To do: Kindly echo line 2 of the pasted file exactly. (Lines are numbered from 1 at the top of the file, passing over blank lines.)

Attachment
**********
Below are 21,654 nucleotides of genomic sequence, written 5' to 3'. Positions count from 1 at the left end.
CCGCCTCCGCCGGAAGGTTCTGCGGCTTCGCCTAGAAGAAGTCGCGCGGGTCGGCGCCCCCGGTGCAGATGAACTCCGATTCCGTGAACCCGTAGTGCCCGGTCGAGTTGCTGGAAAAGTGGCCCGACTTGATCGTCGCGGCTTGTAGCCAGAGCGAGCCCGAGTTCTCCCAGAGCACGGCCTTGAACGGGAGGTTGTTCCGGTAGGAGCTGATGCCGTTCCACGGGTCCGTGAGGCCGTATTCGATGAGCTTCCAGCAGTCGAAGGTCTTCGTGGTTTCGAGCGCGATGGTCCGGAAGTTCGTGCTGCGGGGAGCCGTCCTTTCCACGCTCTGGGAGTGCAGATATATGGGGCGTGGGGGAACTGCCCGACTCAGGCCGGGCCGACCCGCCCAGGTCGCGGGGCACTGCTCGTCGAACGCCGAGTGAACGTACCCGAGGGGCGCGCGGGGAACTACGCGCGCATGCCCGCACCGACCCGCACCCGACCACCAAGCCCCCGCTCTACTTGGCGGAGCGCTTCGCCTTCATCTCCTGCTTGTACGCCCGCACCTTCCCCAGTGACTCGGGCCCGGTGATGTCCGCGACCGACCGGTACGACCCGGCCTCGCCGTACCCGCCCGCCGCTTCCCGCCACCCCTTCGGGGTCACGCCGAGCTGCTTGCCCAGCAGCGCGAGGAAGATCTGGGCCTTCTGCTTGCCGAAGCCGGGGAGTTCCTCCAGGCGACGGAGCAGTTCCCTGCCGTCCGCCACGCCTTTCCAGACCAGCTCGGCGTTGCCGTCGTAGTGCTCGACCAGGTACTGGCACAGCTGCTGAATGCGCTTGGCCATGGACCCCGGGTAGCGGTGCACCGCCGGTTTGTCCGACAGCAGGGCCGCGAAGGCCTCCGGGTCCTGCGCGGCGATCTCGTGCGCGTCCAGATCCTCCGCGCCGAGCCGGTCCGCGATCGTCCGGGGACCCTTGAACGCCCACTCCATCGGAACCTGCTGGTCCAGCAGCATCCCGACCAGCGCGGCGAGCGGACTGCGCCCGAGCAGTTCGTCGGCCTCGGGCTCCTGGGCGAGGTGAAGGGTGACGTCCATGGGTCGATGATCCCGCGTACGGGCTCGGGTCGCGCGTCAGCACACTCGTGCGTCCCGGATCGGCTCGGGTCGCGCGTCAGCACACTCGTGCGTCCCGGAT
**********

CCGCCTCCGCCGGAAGGTTCTGCGGCTTCGCCTAGAAGAAGTCGCGCGGGTCGGCGCCCCCGGTGCAGATGAACTCCGATTCCGTGAACCCGTAGTGCCCGGTCGAGTTGCTGGAAAAGTGGCCCGACTTGATCGTCGCGGCTTGTAGCCAGAGCGAGCCCGAGTTCTCCCAGAGCACGGCCTTGAACGGGAGGTTGTTCCGGTAGGAGCTGATGCCGTTCCACGGGTCCGTGAGGCCGTATTCGATGAGCTTCCAGCAGTCGAAGGTCTTCGTGGTTTCGAGCGCGATGGTCCGGAAGTTCGTGCTGCGGGGAGCCGTCCTTTCCACGCTCTGGGAGTGCAGATATATGGGGCGTGGGGGAACTGCCCGACTCAGGCCGGGCCGACCCGCCCAGGTCGCGGGGCACTGCTCGTCGAACGCCGAGTGAACGTACCCGAGGGGCGCGCGGGGAACTACGCGCGCATGCCCGCACCGACCCGCACCCGACCACCAAGCCCCCGCTCTACTTGGCGGAGCGCTTCGCCTTCATCTCCTGCTTGTACGCCCGCACCTTCCCCAGTGACTCGGGCCCGGTGATGTCCGCGACCGACCGGTACGACCCGGCCTCGCCGTACCCGCCCGCCGCTTCCCGCCACCCCTTCGGGGTCACGCCGAGCTGCTTGCCCAGCAGCGCGAGGAAGATCTGGGCCTTCTGCTTGCCGAAGCCGGGGAGTTCCTCCAGGCGACGGAGCAGTTCCCTGCCGTCCGCCACGCCTTTCCAGACCAGCTCGGCGTTGCCGTCGTAGTGCTCGACCAGGTACTGGCACAGCTGCTGAATGCGCTTGGCCATGGACCCCGGGTAGCGGTGCACCGCCGGTTTGTCCGACAGCAGGGCCGCGAAGGCCTCCGGGTCCTGCGCGGCGATCTCGTGCGCGTCCAGATCCTCCGCGCCGAGCCGGTCCGCGATCGTCCGGGGACCCTTGAACGCCCACTCCATCGGAACCTGCTGGTCCAGCAGCATCCCGACCAGCGCGGCGAGCGGACTGCGCCCGAGCAGTTCGTCGGCCTCGGGCTCCTGGGCGAGGTGAAGGGTGACGTCCATGGGTCGATGATCCCGCGTACGGGCTCGGGTCGCGCGTCAGCACACTCGTGCGTCCCGGATCGGCTCGGGTCGCGCGTCAGCACACTCGTGCGTCCCGGAT